Luckily, most lawmakers recognize crop insurance’s value and are dedicated to keeping it affordable and widely available.
The importance of crop insurance and other risk management tools to our nation’s farmers is the main message of the first segment in a new Agri-Pulse Farm Bill video series. “We all rely on farmers and ranchers, but farming is riskier than other businesses out there,” the video begins. “Crop insurance helps farmers manage their
The House Agriculture Committee has been crisscrossing the country this summer to visit with farmers and ranchers about their priorities in the upcoming Farm Bill. These listening sessions have been extensive, and Committee members have touted their usefulness. Following the most recent forum in California this week, Chairman Mike Conaway (R-TX) addressed the sugar industry’s
By: Rex Williamson Published in The Columbus Dispatch July 26, 2017 My family has been in agriculture in northwest Ohio for generations. My great-grandfather, grandfather, and dad farmed. I followed in their footsteps. It was a great blessing. We were taught to love and appreciate hard work, and we learned to work as a family.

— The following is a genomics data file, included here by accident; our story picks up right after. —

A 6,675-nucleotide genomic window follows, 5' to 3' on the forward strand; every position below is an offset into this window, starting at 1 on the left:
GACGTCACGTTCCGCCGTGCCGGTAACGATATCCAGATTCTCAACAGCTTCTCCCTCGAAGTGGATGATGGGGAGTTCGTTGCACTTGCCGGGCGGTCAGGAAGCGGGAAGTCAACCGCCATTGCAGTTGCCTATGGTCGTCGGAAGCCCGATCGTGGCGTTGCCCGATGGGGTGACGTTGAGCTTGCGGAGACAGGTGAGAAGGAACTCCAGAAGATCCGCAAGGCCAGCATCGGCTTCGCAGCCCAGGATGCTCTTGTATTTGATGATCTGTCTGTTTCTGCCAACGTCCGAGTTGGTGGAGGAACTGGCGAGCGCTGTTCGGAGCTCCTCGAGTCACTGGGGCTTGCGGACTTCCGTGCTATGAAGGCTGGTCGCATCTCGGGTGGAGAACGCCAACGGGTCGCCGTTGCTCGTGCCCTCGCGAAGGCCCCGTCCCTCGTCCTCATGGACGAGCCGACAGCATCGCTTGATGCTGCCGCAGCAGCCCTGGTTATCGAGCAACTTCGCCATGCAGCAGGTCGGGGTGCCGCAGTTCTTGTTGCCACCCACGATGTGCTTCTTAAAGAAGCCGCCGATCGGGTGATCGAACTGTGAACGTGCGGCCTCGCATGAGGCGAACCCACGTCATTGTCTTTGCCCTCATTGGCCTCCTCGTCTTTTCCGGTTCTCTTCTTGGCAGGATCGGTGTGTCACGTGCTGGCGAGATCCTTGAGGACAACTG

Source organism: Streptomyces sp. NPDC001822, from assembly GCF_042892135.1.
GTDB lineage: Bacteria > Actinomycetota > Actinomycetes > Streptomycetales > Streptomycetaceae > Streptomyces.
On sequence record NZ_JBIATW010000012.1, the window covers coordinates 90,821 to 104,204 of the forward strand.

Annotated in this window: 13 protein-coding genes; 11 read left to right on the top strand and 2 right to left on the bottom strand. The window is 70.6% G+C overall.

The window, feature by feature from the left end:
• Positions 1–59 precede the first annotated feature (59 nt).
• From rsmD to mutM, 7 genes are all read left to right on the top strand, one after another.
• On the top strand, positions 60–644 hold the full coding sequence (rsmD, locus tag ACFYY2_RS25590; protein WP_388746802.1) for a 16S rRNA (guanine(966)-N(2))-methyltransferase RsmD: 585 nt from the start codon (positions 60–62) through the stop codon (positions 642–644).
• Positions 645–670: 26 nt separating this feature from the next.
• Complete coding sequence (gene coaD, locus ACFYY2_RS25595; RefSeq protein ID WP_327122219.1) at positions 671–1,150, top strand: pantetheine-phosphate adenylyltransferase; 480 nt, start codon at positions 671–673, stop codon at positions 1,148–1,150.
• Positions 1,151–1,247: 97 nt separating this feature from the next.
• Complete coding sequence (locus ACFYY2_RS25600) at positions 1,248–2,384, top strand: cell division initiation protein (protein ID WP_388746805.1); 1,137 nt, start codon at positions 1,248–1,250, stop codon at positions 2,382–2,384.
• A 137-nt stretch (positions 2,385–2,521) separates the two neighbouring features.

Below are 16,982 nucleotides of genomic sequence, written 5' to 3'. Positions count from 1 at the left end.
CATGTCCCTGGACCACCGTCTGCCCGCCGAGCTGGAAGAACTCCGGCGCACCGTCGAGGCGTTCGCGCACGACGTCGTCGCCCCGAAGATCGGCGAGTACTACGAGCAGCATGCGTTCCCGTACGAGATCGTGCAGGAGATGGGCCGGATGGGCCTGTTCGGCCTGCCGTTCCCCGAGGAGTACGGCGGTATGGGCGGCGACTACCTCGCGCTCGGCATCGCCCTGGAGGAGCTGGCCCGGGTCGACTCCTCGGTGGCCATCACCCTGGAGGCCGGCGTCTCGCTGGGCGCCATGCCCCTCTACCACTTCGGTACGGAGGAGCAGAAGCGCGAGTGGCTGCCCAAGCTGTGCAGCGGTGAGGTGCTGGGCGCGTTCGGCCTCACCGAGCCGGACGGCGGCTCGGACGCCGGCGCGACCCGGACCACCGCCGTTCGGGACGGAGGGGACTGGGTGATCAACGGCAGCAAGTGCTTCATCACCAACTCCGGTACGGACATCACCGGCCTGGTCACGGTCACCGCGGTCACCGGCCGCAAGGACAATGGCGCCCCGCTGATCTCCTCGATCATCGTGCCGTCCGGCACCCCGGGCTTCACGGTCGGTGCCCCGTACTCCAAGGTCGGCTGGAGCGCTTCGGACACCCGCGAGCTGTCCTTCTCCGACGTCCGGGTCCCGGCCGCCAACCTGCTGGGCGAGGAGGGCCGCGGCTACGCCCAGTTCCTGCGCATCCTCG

Crop insurance industry leaders testified this week before the U.S. Senate, touting the benefits of the program to our nation’s farmers and ranchers. But they were far from the only ones promoting crop insurance in what was the Committee on Agriculture, Nutrition and Forestry’s largest Farm Bill hearing to date. Committee Chairman Pat Roberts (R-KS),
My family has been in agriculture in northwest Ohio for generations. My great-grandfather, grandfather, and dad farmed. I followed in their footsteps. It was a great blessing. We were taught to love and appreciate hard work, and we learned to work as a family. I carried this same work ethic into my own business 30
Crop insurance industry leaders testified today before U.S. Senators, stressing the vital role crop insurance plays in providing risk management to farmers across the country. Their testimony was part of the Senate on Agriculture, Nutrition and Forestry hearing, “Commodities, Credit, and Crop Insurance: Perspectives on Risk Management Tools and Trends for the 2018 Farm Bill.”
Favorable growing conditions and record yields for corn and soybean marked 2016 along with fewer losses, according to a report in the latest edition of Crop Insurance Today magazine. Only seven states – all of which are in the Northeast – had loss ratios greater than 1.0, noted “2016: The Year in Review” authors Mechel
Means testing measures like adjusted gross income (AGI) limits would have unintended consequences for all farmers, warns Rodney Weinzierl.